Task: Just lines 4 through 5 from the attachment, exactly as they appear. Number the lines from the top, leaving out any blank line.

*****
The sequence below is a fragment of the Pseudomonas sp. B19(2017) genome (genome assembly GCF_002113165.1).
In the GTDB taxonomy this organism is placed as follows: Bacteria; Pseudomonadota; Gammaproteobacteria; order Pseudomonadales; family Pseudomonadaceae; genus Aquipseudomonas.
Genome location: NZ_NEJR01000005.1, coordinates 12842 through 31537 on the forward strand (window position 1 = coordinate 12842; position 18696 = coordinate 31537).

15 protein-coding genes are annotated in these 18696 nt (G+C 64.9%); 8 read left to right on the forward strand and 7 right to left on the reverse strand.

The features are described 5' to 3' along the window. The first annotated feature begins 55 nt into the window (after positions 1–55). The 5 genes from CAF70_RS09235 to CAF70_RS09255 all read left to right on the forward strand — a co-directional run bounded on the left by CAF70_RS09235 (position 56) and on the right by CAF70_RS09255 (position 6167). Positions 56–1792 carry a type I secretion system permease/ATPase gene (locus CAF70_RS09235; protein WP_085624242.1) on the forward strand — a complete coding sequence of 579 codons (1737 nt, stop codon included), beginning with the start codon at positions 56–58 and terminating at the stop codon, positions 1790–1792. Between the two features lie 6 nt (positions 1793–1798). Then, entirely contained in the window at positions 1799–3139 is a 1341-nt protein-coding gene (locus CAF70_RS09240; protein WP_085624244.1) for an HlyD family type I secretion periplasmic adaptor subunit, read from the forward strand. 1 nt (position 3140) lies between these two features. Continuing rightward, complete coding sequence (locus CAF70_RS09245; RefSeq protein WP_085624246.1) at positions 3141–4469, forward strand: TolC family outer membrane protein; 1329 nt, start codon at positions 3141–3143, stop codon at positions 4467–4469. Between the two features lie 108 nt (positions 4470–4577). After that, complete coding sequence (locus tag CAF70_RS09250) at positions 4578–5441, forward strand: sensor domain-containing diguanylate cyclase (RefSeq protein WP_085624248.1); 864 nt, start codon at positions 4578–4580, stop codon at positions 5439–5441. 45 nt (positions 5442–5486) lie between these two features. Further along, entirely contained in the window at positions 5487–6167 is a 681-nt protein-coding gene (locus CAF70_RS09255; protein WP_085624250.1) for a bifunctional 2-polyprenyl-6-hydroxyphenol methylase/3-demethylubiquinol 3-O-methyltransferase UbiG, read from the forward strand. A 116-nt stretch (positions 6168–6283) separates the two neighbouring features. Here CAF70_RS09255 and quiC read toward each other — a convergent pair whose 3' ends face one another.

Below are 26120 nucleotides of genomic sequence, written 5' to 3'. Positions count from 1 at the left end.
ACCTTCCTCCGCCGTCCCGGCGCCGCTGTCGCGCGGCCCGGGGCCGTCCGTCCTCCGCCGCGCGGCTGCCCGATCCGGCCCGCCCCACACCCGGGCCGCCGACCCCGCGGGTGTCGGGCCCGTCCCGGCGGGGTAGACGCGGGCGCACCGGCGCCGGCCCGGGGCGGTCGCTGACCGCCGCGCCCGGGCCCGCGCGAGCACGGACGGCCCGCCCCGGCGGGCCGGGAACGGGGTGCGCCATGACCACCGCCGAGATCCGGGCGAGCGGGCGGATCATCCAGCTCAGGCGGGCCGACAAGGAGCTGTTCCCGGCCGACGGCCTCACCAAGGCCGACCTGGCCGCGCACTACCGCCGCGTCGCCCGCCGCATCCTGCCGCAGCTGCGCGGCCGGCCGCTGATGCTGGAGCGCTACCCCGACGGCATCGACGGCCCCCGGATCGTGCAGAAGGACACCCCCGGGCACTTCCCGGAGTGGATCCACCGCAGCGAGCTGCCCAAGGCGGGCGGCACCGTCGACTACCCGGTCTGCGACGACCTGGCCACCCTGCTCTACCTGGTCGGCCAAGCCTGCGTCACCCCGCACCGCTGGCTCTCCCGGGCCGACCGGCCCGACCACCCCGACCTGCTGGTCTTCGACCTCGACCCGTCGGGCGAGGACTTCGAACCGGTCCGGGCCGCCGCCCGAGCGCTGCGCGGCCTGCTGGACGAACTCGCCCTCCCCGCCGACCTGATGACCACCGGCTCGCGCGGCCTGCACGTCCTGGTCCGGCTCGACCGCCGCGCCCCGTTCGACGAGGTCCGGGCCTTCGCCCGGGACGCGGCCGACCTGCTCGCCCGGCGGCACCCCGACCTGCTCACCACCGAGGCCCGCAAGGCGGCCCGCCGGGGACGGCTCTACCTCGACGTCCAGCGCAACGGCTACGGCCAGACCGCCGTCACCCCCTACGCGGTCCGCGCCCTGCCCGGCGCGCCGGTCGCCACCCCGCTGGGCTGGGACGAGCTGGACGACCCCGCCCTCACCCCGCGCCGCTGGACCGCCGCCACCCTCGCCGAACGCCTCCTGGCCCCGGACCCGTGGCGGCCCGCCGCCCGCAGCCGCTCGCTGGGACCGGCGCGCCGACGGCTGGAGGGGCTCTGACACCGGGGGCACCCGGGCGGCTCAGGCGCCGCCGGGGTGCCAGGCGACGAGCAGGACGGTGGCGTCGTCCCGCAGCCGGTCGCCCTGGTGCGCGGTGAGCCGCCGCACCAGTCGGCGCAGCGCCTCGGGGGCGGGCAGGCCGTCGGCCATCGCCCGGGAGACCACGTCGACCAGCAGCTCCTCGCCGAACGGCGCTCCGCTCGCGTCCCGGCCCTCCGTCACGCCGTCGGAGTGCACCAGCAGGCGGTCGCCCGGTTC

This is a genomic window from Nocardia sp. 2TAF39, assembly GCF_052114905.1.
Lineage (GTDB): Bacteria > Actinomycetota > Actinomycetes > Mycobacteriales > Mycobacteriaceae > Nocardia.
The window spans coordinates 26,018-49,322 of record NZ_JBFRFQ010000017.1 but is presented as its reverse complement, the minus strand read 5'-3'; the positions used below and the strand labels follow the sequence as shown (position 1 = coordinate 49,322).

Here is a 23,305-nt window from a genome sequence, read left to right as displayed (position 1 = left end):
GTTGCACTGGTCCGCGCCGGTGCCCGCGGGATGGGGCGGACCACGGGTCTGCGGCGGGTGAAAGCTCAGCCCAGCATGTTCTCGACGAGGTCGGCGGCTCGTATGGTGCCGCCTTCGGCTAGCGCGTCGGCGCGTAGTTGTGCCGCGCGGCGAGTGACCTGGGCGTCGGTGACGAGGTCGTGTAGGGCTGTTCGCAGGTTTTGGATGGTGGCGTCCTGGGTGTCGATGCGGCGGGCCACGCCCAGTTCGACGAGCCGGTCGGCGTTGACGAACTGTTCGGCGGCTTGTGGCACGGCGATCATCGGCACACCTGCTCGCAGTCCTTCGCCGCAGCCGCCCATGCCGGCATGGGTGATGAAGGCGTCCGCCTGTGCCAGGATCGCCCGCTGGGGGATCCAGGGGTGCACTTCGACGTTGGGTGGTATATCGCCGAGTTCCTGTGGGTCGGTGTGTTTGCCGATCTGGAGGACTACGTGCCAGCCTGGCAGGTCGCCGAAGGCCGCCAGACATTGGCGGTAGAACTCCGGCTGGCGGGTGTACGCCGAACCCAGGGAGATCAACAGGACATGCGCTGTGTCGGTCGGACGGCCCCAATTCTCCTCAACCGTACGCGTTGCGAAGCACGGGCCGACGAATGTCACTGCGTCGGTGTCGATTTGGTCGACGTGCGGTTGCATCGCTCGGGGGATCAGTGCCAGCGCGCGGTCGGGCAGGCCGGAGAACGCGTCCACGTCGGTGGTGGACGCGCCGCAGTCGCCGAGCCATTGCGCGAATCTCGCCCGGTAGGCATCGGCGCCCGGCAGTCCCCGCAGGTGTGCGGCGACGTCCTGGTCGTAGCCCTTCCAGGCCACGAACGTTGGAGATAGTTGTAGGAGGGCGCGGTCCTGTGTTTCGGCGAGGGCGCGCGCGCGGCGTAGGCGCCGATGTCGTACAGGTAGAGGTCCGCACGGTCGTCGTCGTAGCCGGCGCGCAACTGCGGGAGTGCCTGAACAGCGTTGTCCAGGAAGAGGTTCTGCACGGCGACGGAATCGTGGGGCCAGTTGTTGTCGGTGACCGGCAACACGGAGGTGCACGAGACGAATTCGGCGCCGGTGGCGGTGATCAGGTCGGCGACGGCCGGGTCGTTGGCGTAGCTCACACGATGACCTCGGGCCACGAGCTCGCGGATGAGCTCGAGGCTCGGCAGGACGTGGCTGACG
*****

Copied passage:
15 protein-coding genes are annotated in these 18696 nt (G+C 64.9%); 8 read left to right on the forward strand and 7 right to left on the reverse strand.

The features are described 5' to 3' along the window. The first annotated feature begins 55 nt into the window (after positions 1–55). The 5 genes from CAF70_RS09235 to CAF70_RS09255 all read left to right on the forward strand — a co-directional run bounded on the left by CAF70_RS09235 (position 56) and on the right by CAF70_RS09255 (position 6167). Positions 56–1792 carry a type I secretion system permease/ATPase gene (locus CAF70_RS09235; protein WP_085624242.1) on the forward strand — a complete coding sequence of 579 codons (1737 nt, stop codon included), beginning with the start codon at positions 56–58 and terminating at the stop codon, positions 1790–1792. Between the two features lie 6 nt (positions 1793–1798). Then, entirely contained in the window at positions 1799–3139 is a 1341-nt protein-coding gene (locus CAF70_RS09240; protein WP_085624244.1) for an HlyD family type I secretion periplasmic adaptor subunit, read from the forward strand. 1 nt (position 3140) lies between these two features. Continuing rightward, complete coding sequence (locus CAF70_RS09245; RefSeq protein WP_085624246.1) at positions 3141–4469, forward strand: TolC family outer membrane protein; 1329 nt, start codon at positions 3141–3143, stop codon at positions 4467–4469. Between the two features lie 108 nt (positions 4470–4577). After that, complete coding sequence (locus tag CAF70_RS09250) at positions 4578–5441, forward strand: sensor domain-containing diguanylate cyclase (RefSeq protein WP_085624248.1); 864 nt, start codon at positions 4578–4580, stop codon at positions 5439–5441. 45 nt (positions 5442–5486) lie between these two features. Further along, entirely contained in the window at positions 5487–6167 is a 681-nt protein-coding gene (locus CAF70_RS09255; protein WP_085624250.1) for a bifunctional 2-polyprenyl-6-hydroxyphenol methylase/3-demethylubiquinol 3-O-methyltransferase UbiG, read from the forward strand. A 116-nt stretch (positions 6168–6283) separates the two neighbouring features. Here CAF70_RS09255 and quiC read toward each other — a convergent pair whose 3' ends face one another.